4 Steps on How to Read Images and Learn to Replicate the Results
Earlier, I wrote an article called: why asking what camera settings were used may not be as helpful as you think, and in it, I touched on the concept of reading an image.
Learning to read images – from a technical perspective and not a conceptual one – is something that I believe all photographers must be able to do, as it allows you to get a rough guide on what settings may have been used to create an image. They won’t be the exact settings; but you’re most likely not going to have the exact same lighting environment as what a particular photo was taken in.
A wide aperture was used her to achieve a shallow depth of field.
Dive in to read an image
To begin reading images you must have, at the very least, a good understanding of aperture, shutter speed and to a lesser extent, ISO. You’ll want to understand how these things affect the image in different ways. For example, if you saw an image with a lot of motion blur, you would know from your understanding of shutter speed that a slower shutter speed was used.
As you become more proficient with lighting and off-camera flash, you can even read how the subject was lit with artificial lighting, and begin to replicate how it was done. But don’t worry! This article will be focussing on the three major aspects of photography exposure (aperture, shutter speed and ISO) to help you begin your journey to reading images.
What shutter speed was used here – a fast or slow one?
Step 1: Shutter Speed – Fast or Slow?
I find that determining whether a fast or slow shutter speed was used first, can help greatly when it comes to determining aperture and ISO later. The first thing you will want to ask yourself when assessing shutter speed is; was it fast or slow? This can be decided by how much, or how little, motion blur is present in the image, as that is what shutter speed controls.
If everything in the image is pin sharp, and there is absolutely no motion blur at all, then a fast shutter speed would have been used. However, if there is a lot of motion blur, then a slow shutter speed was used.
Here are some points that you can take out of knowing if the shutter speed is fast or slow:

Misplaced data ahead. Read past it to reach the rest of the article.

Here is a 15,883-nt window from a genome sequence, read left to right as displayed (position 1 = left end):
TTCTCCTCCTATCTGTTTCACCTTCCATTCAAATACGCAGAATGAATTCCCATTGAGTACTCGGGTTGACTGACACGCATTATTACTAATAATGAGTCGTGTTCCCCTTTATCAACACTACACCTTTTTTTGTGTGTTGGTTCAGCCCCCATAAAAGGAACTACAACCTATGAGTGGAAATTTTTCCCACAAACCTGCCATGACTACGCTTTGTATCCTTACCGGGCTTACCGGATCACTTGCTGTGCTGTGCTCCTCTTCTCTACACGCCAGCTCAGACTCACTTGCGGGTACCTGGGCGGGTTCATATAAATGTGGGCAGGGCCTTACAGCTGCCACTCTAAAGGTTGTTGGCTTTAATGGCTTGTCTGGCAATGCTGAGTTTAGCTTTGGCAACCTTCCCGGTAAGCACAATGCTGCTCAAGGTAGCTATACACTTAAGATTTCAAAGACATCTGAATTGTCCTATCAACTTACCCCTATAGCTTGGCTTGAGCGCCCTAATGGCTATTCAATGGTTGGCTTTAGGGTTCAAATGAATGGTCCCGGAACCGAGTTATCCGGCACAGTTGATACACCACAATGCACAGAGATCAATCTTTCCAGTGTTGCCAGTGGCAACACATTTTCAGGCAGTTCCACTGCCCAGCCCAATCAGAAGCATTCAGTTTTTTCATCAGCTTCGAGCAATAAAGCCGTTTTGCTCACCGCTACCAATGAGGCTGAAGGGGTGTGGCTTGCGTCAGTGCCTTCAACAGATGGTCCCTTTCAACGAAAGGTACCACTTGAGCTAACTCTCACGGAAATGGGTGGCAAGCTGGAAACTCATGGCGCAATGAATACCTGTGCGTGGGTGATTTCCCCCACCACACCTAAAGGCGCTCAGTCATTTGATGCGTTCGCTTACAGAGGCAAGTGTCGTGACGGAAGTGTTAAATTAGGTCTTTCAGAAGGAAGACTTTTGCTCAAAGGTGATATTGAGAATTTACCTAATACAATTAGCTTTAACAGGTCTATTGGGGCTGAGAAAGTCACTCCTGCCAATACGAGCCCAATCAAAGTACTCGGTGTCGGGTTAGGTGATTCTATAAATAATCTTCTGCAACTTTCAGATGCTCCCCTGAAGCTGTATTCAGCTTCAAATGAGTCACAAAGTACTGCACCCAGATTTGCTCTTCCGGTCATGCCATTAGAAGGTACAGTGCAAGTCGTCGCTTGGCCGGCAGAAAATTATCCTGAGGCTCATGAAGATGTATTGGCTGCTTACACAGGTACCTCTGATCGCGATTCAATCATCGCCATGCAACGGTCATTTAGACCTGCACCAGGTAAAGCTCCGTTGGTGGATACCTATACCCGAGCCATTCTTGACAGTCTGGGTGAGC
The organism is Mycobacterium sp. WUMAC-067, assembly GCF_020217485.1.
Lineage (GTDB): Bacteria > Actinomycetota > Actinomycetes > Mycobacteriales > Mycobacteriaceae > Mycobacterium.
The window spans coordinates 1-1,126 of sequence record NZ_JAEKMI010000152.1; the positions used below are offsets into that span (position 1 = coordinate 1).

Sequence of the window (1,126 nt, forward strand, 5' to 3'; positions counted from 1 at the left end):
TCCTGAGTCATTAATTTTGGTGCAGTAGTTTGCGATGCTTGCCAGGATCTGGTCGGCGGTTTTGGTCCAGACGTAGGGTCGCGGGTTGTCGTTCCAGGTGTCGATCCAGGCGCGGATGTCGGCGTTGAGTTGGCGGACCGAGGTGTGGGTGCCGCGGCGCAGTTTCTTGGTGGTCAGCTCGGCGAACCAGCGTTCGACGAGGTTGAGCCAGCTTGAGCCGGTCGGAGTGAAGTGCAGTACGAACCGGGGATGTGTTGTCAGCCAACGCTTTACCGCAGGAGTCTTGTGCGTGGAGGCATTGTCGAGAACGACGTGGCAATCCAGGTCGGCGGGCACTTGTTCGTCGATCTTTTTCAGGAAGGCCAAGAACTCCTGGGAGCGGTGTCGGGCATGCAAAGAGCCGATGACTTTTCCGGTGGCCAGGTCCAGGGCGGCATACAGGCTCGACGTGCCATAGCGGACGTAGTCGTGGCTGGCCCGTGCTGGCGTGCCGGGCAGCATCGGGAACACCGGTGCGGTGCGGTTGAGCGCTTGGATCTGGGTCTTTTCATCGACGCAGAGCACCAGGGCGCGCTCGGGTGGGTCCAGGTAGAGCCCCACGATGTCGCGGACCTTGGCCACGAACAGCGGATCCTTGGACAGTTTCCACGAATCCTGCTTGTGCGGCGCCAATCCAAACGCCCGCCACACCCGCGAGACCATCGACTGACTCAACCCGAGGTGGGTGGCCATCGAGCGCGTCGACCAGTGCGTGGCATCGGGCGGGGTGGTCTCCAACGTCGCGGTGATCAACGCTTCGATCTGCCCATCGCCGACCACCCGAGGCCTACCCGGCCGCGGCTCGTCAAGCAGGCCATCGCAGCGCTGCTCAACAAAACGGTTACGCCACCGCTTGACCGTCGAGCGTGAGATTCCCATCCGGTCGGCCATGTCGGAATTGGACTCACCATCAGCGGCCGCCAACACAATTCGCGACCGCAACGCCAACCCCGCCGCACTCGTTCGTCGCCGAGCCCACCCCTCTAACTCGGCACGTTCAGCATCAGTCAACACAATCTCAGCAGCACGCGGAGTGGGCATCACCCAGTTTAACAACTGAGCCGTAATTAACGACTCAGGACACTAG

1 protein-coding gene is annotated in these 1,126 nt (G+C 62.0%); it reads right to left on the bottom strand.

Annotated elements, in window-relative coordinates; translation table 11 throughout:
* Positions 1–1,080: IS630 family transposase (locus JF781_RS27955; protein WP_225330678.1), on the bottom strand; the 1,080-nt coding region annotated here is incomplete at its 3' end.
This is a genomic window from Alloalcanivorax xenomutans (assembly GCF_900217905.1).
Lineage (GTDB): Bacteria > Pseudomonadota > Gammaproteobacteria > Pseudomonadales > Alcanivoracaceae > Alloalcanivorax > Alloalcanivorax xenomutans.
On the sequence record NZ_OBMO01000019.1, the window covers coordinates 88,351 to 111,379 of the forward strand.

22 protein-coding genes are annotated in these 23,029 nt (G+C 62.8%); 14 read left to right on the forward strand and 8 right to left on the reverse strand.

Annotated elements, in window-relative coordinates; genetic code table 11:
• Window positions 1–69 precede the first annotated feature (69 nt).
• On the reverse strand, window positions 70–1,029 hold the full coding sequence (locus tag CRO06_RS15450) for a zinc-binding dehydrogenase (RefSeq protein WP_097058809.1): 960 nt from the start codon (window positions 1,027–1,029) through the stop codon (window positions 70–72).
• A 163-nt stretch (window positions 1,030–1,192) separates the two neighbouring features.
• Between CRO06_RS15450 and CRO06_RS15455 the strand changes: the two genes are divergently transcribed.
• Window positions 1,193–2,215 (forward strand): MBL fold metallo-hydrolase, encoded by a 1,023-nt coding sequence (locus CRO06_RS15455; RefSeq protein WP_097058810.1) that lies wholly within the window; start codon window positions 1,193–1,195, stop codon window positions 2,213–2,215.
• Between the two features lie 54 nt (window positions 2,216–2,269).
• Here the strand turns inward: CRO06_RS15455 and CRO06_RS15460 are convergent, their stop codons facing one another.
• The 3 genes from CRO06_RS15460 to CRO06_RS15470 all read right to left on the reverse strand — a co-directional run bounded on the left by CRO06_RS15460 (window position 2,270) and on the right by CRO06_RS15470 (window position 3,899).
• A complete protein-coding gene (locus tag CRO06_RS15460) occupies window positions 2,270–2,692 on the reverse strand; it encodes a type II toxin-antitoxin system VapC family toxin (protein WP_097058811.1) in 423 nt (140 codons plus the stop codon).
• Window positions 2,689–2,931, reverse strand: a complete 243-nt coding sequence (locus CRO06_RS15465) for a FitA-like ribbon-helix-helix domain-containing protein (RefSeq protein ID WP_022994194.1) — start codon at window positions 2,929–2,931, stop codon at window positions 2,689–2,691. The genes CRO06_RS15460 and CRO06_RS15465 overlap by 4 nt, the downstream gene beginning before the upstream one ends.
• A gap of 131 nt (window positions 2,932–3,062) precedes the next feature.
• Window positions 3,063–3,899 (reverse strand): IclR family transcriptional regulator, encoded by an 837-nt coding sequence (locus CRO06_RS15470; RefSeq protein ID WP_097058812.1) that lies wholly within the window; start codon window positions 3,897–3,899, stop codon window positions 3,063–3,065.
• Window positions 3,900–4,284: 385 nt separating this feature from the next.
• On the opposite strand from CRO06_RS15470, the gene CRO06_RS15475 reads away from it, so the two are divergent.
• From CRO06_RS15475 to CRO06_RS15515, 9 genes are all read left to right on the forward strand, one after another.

But how fast is a fast shutter speed, and at what point does the shutter speed become slow? To answer this, think of your shutter speed in relation to your subject’s speed. For example, when photographing sports or other fast action, you may find using a shutter speed of 1/1000th is required to freeze your subjects. This is because your subjects are moving quite fast. However, if you were to photograph people walking down the street, you would not need the same shutter speed, as your subjects are not moving as fast.
Below are examples of slow and fast shutter speeds. Notice the presence of motion blur in the images where a slower shutter speed was used, but action is frozen with a fast shutter speed. In images that will use a slow shutter speed, it is often recommended you use a tripod to stabilize your camera, and prevent camera shake.
What isn’t important is knowing the exact shutter speed; that is something that you will be able to experiment with to get the results you want. All you are doing here is identifying if a slow or fast shutter speed was used, to give you a starting point.
A tripod was used when taking this photograph to prevent blur that can be caused by camera shake. The shutter speed was 3.2 seconds.
The reason there is one rider sharper than the others in this frame, is because even though all riders are moving at the same speed, the rider who is sharpest is moving slower, relative to where I was positioned taking this photograph. The shutter speed used here was 1/6th.
Notice how everything is sharp in this image, and there is no blur? This means that a fast shutter speed was used (in this case 1/2000th), and because the subject is quite fast, a faster than normal shutter speed was needed.
Again, notice how everything is sharp and there is no blur? This means that a fast shutter speed (1/1250th) was once again used.
Step 2: Aperture – Large or Small?